The reason you want a natural fabric is for breathability. You don’t want your bird to overheat. Also, some synthetic fabrics are slick. You don’t want that either. A slick fabric might cause your rooster to slip off, and if this happens his spurs might accidentally slice your hen.
As mentioned, denim is great fabric choice because it allows for breathability and the material itself is durable. Of course, there are other natural fabrics that will work just as well, but we mention denim as a reference point.
If your bird has extensive feather loss during the cold winter months, you can line the underneath of the saddle with a layer of wool fleece. Not only will this fabric be soft against your birds tender skin, but it will help provide some warmth and deter frostbite.
The vast majority of apron patterns and made-for you saddles use elastic to secure the apron over the wings. A quality apron will either be sized to fit your bird, or it will allow the elastic to be adjusted as necessary to fit properly.
Where can you buy chicken saddles?
Amazon offers a wide assortment of chicken saddles in varying sizes, patterns, and prices. You can find the perfect one for your hen here.
Another great place to find not only beautiful chicken saddles, but quality made ones, is on Etsy. At this time, the saddles at Etsy seem to be out performing Amazon’s in terms of ratings and fabric options. Their pricing is competitive, and an advantage is that you can have a custom-sized saddle made.
The QuiltCountry shop on Etsy makes durable saddles using neutral-colored upholstery fabric. They offer a standard size, yet allow you to size up or down as needed.
Willowbelle Farm is another shop that offers a nice selection of quality saddles in a wide assortment of colors and patterns, even funky and fun ones.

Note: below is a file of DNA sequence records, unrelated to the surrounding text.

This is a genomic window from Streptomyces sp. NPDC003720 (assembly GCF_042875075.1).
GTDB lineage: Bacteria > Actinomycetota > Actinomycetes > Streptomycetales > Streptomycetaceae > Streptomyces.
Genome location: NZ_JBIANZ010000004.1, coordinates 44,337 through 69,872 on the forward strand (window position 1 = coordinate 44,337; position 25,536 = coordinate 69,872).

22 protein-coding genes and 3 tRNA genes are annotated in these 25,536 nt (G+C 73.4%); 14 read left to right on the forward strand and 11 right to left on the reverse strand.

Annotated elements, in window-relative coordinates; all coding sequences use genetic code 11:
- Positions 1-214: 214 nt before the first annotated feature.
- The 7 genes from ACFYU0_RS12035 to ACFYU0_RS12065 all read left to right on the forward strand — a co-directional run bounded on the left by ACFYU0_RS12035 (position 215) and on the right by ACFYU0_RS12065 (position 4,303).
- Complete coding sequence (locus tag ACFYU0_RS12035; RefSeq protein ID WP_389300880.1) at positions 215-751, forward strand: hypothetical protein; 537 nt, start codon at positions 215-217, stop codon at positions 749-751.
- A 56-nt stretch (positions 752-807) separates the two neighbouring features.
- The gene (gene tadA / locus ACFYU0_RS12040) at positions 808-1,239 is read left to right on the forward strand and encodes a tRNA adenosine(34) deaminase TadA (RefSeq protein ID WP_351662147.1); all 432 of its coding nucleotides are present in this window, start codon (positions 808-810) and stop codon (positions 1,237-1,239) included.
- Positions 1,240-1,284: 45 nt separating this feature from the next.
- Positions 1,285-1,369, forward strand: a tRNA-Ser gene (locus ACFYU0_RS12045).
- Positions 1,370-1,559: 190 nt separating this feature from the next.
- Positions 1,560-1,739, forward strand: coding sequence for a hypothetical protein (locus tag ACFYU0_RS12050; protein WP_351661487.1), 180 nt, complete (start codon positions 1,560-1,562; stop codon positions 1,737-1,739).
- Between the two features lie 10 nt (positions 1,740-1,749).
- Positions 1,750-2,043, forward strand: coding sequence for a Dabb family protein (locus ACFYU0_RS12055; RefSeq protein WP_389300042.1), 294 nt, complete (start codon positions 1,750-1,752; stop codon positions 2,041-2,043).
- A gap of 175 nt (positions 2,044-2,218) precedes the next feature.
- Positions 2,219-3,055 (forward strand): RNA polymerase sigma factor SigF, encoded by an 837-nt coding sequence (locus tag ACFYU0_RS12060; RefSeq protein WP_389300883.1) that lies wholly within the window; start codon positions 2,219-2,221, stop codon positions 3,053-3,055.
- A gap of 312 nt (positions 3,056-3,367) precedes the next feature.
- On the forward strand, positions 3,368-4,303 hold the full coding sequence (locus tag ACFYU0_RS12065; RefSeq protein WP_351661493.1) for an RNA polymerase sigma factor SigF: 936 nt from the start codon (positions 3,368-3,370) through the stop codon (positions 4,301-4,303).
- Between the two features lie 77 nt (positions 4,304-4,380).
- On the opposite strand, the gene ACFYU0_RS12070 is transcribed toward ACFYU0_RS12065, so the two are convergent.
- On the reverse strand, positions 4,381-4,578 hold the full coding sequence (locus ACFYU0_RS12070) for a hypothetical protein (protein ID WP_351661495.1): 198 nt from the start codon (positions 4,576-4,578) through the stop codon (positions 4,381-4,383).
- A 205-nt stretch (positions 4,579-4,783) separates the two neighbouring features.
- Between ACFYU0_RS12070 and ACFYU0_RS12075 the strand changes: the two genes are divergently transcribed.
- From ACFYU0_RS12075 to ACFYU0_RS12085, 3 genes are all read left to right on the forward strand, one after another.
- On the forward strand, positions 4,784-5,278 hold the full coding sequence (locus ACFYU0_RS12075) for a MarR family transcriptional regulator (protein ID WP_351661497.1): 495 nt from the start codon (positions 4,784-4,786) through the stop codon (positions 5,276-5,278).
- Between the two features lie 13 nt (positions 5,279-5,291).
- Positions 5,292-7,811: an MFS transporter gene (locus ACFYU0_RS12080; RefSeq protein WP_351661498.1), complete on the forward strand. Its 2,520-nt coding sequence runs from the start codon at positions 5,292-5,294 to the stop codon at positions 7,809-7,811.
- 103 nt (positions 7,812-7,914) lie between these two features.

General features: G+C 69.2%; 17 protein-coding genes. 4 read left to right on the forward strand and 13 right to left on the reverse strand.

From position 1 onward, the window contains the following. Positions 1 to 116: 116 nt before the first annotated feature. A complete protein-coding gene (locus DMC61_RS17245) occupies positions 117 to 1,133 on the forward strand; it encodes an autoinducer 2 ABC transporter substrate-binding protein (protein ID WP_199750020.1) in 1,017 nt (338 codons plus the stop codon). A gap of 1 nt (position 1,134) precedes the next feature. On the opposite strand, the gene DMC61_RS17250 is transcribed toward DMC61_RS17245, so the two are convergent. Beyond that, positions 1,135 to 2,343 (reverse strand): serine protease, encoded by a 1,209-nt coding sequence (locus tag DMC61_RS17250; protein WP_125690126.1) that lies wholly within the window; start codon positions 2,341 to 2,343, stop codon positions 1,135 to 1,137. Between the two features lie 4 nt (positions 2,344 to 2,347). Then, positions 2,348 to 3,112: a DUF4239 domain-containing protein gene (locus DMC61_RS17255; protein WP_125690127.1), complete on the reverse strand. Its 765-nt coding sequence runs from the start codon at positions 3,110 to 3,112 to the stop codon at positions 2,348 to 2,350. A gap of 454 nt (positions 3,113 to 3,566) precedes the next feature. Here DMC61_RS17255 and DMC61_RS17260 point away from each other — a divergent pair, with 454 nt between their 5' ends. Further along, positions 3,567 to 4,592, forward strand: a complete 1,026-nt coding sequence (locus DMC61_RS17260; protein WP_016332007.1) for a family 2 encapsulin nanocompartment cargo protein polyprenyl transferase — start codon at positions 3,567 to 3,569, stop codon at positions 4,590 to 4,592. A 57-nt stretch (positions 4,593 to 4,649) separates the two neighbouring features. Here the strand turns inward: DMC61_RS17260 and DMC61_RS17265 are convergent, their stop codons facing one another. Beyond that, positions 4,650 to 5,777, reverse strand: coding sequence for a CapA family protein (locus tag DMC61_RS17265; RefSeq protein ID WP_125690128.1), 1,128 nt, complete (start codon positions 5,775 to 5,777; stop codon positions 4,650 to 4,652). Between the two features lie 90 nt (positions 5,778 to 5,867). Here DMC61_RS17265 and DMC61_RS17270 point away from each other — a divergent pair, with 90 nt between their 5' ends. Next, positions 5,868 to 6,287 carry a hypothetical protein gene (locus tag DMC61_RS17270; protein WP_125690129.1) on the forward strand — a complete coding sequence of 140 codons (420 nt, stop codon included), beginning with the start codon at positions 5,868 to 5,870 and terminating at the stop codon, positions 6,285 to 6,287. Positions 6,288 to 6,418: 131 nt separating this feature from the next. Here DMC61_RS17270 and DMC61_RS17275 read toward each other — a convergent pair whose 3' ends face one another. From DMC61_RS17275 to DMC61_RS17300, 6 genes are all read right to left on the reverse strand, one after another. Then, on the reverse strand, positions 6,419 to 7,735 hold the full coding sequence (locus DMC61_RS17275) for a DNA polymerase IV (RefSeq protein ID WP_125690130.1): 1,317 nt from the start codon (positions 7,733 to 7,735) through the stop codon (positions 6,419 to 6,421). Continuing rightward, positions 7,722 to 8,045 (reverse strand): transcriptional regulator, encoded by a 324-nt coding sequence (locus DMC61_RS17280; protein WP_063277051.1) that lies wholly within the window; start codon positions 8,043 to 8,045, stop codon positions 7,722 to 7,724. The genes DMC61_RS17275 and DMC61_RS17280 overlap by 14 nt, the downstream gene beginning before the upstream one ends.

Another source to buy chicken saddles is an online shop called Crazy K Farm. They make their popular Hen Saver saddles in a variety of sizes, plus they offer upgrade options that include shoulder protectors and predator eyes.
Predator eyes is a neat feature. Large circles resembling eyes in bright colors of neon orange and yellow are sewn onto the back of the chicken apron so that they face upward to the sky. The idea is that if a hawk sees the predator eyes it will scare them off, thus offering the chicken some protection from flying predators.
What you need to know about the predator eyes feature is they can help minimize hawk attacks, but they in no way prevent them altogether. It’s up to you – their human keeper – to see that their environment is safe and secure as possible.
How to make chicken saddles? (Sew Method)
If you are decent at sewing or need several saddles, then it will be cost effective for you to sew your own. Back To Basic Living is a blog site that offers a detailed tutorial for making homemade chicken saddles, and you’ll learn everything you need to know from them. We like that their method shows how to sew elastic to the material, and that they secure the elastic to the material with snaps. You can find their tutorial here to get started making your own.
An equally good tutorial is provided by Mimikry over at Instructables. This method is similar to Back to Basic Living’s, but instead of securing the elastic to the material with snaps, they use buttons. You can find their instructions here.
The materials you’ll need for sewing your own saddles includes: a pattern or template, fabric (something sturdy – denim is great!), small snaps or a mid-size button, scissors, pins, thread, needle, and sewing machine.
How to make chicken saddles? (No-Sew Method)
There are two no-sew methods that you can use, and both are similar. It’s important to note, however, that these no-sew options are not permanent solutions. Rather, they will help you out in a pinch to quickly get an apron made so your bird can benefit from some protection as soon as possible. As a long term solution, go ahead and sew your own apron or purchase one.
The first no-sew method – provided by Linn Acres Farm – requires only a remanent of fabric that’s approximately 10 inches by 10 inches square. You will need to take measurements of your bird, then cut slits in the fabric for the wings to slip through. Check out Linn Acres Farm’s tutorial here for step-by-step instruction and photos.
The second no-sew method – provided by Harper Slusher on Mother Earth News – uses the legs of old jeans. You will cut off the bottom portion of one of the pant legs, then cut slits in the fabric for the wings. Check out Slusher’s no-sew saddle instructions here.